The Crazy Train To Bull Eternity

Once again I have to disclaim that at the moment (and for quite some time now) I hold not one single short position, in anything. I am only long US and global stocks. But also managing cash and portfolio balance as usual while feeling as though I’m playing a game of Musical Chairs while the music still plays (nothing nearly as good as Keith’s style, which has always resonated with me beyond most others).

I have to disclaim the bull positioning because book talkers tend to talk about their book. My book is only long insofar as I have equity positions because in a manic up phase I have little interest in eroding the situation with short hedging. Besides, gold stocks are doing that balancing job right now and that balancing act has been working well since June.

Anyway, here is a tweet from a well-followed commentator that is framed so logically and paints the 2008 crash as merely a blip that you or I could do standing on our heads.

 

bull

spx bull

Allow the Macro Tourist to expand upon the theme…

bull

He notes that CNBC anchor Becky Quick got into something of a competition with her wealth manager guest, who is only 80% exposed to stocks. Becky’s all-in at 100%!

Greedy or Fearful?

However, I would like to point out that Becky was not bragging about this allocation at any time during the past decade. No, she has chosen December 2019 with the S&P 500 up more than 360% since the bottom to let us know about her over-allocation.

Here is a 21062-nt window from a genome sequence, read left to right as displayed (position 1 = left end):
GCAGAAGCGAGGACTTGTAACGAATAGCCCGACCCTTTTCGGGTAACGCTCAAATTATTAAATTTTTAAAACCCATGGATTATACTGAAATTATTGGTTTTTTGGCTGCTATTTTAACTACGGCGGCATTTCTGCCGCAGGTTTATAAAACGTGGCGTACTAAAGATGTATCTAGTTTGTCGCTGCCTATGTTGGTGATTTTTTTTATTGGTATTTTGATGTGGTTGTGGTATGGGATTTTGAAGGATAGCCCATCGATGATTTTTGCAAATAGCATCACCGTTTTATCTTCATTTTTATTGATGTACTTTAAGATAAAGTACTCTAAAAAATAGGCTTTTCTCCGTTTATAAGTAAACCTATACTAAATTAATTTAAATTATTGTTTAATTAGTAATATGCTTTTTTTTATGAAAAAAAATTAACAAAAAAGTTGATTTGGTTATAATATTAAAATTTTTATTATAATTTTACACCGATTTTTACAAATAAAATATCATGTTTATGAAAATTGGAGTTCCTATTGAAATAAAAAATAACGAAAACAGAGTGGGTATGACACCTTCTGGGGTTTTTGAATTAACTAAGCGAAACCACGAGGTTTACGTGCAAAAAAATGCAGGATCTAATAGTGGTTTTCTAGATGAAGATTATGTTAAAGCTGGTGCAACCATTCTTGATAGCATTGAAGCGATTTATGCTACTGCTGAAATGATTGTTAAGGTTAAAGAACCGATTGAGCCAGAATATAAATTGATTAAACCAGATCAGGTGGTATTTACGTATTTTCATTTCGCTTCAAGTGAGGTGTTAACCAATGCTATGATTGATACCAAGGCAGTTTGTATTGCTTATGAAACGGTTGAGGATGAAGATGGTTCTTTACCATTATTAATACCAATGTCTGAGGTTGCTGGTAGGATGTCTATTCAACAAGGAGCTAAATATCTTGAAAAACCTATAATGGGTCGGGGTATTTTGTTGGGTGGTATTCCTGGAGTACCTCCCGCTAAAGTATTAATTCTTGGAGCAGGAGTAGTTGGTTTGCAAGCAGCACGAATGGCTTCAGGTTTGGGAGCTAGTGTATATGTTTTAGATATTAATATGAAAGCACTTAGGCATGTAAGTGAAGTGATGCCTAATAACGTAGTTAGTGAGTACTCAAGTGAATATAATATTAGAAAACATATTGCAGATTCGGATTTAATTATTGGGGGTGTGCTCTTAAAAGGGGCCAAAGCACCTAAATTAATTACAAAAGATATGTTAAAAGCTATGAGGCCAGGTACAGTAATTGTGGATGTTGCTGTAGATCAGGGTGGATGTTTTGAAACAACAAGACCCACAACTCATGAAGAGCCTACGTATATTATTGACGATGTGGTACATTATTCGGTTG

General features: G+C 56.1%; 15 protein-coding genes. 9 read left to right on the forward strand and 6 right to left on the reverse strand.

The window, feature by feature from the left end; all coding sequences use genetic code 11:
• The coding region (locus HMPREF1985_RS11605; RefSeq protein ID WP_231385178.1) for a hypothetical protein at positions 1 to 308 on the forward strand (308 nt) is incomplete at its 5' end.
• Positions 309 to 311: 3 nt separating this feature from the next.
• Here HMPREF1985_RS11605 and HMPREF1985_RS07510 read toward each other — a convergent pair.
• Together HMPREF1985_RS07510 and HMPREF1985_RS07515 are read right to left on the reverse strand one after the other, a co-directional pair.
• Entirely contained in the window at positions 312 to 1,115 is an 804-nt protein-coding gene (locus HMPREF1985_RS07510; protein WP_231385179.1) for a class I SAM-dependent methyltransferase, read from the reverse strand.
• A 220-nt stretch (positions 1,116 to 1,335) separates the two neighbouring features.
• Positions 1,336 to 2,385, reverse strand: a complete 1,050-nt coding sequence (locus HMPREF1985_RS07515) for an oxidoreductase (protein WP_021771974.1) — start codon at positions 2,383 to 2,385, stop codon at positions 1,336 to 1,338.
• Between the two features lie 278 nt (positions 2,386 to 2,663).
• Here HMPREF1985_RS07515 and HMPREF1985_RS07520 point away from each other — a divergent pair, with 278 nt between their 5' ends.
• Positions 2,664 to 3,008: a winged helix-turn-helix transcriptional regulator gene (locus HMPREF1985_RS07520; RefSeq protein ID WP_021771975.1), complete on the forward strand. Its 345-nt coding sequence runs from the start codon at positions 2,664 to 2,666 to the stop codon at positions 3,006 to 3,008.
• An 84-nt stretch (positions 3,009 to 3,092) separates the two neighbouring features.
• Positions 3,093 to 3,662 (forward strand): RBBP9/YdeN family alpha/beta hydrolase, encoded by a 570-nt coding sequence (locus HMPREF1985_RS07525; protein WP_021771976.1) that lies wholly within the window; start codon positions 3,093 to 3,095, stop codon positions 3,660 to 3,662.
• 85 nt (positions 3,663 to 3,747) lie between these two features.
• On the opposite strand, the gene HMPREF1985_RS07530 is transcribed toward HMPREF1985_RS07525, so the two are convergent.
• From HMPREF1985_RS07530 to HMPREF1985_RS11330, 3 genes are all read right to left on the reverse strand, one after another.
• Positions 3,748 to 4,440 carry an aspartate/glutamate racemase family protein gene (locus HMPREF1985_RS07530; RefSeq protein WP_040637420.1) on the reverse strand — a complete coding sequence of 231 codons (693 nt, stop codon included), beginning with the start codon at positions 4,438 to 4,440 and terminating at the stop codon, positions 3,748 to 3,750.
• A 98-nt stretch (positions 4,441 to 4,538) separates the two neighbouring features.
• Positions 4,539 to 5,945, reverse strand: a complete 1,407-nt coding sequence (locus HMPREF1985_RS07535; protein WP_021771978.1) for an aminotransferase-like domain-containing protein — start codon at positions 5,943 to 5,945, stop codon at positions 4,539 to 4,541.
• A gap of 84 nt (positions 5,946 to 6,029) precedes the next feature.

Herein lies my point. Just like this summer when bonds had already ripped 13 handles higher, market participants usually express this sort of arrogance at points when they feel confident. Extremely confident.

What do I take from this? It’s not the time to be reaching for exposure. I don’t need to know anything else except that CNBC anchors are competing with their guests about the size of their stock allocations.

And of course yesterday there was the president with his dangerous ‘409 K’ tweet taunting casino patrons as if merely performing in line with the S&P 500 (as opposed to near doubling its performance) was a failure.

This is just one of several charts, graphs and indicators we use each week in NFTRH to gauge the bull sentiment situation (and folks, this is a sentiment event). NAAIM had pulled back their enthusiasm into year-end and using this and other sentiment indicators that had twitched a bit bearish, we had a short-term bullish signal for the Santa seasonal, which we’ve allowed to extend into Q1 2020 (aided most recently by the US-Iran war drums).

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And now? It’s as expected. Manic upside with investment managers all aboard, newsletters all aboard, CNBC anchors all aboard and all those discount brokerages that opened during the real sentiment blow off in January 2018… all aboard. All aboard the Crazy Train…

I’ve listened to preachers, I’ve listened to fools
I’ve watched all the dropouts who make their own rules
One person conditioned to rule and control
The media sells it and you live the role –Ozzy

These sentiment knee-jerks have refreshed the bull market on very short-term bases. It’s dangerous but as yet ongoing… and barreling down the tracks.

Check back to see my next post!

Best,
Gary Tanashian

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One thought on “The Crazy Train To Bull Eternity

  1. We should note that the last five red bars were corrected with a total of over $17t of deficit stimulus, which is why commodities, real estate, and equities have soared. A $10k bet on on oil, gold, silver, or hamberder in '99 would have well outperformed the stock markets.

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